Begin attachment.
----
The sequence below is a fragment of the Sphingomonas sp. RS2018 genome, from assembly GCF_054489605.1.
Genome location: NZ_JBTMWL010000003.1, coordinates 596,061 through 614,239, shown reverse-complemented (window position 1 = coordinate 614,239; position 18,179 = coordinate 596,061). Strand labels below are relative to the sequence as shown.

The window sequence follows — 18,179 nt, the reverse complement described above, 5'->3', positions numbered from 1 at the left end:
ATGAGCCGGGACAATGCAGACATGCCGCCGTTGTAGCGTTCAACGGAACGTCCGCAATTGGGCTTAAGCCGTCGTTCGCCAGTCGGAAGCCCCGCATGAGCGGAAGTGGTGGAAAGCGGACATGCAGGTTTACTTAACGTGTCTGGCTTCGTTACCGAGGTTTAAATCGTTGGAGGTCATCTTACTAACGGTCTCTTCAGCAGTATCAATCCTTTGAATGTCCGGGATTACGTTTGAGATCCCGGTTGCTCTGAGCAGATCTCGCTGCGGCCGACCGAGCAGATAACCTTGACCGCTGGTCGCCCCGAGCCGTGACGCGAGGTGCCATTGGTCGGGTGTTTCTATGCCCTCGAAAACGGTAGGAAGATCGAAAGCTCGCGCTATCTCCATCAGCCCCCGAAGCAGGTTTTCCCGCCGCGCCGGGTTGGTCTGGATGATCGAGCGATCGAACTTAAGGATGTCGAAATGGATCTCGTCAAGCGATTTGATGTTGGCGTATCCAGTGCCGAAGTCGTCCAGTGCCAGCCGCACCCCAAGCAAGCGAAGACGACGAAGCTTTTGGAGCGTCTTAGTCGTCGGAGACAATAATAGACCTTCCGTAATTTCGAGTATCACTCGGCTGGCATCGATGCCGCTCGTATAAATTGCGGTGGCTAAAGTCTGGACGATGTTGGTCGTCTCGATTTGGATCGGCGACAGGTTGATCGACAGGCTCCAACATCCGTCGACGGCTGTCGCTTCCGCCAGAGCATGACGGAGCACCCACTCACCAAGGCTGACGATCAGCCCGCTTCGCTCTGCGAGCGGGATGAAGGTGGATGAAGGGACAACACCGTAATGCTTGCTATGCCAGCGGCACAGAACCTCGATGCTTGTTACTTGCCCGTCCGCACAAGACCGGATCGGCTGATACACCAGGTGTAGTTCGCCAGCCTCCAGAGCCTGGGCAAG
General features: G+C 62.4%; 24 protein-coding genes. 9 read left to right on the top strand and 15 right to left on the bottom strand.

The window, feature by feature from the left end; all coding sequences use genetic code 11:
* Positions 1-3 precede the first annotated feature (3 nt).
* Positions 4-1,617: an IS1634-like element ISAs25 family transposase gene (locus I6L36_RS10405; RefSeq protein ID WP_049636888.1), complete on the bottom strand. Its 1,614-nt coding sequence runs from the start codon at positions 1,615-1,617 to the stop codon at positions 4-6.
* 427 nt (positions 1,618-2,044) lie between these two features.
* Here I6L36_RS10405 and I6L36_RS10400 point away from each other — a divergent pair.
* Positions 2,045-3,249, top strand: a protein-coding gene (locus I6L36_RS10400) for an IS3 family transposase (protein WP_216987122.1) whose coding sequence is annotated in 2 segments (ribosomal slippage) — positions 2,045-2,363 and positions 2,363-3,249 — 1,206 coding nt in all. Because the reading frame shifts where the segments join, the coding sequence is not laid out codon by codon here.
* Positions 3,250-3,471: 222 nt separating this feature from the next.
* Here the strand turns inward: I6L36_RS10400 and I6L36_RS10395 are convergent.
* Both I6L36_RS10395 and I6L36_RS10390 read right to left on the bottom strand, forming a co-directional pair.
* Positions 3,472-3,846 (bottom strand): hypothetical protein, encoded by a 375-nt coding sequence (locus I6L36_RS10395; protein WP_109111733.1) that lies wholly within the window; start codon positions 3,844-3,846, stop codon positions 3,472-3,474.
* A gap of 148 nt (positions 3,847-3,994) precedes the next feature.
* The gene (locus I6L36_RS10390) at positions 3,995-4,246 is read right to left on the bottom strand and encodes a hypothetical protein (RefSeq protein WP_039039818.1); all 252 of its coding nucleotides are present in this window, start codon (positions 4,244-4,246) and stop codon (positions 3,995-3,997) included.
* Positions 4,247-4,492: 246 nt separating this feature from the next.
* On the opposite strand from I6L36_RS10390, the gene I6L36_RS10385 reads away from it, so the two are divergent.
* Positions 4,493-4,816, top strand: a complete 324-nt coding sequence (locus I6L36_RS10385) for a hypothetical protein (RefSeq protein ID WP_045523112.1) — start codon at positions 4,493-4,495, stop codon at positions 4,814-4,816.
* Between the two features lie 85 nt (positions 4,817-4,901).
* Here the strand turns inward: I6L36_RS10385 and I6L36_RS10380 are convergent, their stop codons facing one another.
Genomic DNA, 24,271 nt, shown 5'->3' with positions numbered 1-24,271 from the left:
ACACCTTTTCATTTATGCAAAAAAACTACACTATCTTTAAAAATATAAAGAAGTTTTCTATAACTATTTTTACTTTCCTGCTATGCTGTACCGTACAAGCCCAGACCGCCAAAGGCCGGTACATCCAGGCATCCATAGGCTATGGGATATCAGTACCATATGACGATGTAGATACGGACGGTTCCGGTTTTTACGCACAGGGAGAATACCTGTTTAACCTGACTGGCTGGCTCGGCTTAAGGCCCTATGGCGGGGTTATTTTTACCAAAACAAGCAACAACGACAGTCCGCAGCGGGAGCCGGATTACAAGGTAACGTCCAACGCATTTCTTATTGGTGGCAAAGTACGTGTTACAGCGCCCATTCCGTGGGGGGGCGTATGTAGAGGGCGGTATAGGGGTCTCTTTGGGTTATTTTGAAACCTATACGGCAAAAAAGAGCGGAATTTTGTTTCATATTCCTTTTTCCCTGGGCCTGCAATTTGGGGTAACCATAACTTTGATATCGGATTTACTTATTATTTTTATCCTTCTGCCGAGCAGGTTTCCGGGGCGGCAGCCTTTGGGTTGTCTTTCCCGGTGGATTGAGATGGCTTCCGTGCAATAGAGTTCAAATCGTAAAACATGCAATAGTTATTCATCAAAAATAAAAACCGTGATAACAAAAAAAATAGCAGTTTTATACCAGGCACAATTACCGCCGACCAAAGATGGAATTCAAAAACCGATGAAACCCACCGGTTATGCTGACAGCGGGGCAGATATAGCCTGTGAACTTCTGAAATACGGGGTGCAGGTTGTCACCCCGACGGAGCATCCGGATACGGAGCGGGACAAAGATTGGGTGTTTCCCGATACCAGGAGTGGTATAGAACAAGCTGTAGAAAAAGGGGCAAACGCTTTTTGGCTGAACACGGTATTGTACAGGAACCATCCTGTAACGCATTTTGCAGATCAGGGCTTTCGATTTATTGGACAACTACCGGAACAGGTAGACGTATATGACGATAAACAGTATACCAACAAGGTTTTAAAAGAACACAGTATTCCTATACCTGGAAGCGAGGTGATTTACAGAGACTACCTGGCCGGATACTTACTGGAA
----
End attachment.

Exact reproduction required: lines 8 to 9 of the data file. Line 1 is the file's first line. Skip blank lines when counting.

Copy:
* Positions 4-1,617: an IS1634-like element ISAs25 family transposase gene (locus I6L36_RS10405; RefSeq protein ID WP_049636888.1), complete on the bottom strand. Its 1,614-nt coding sequence runs from the start codon at positions 1,615-1,617 to the stop codon at positions 4-6.
* 427 nt (positions 1,618-2,044) lie between these two features.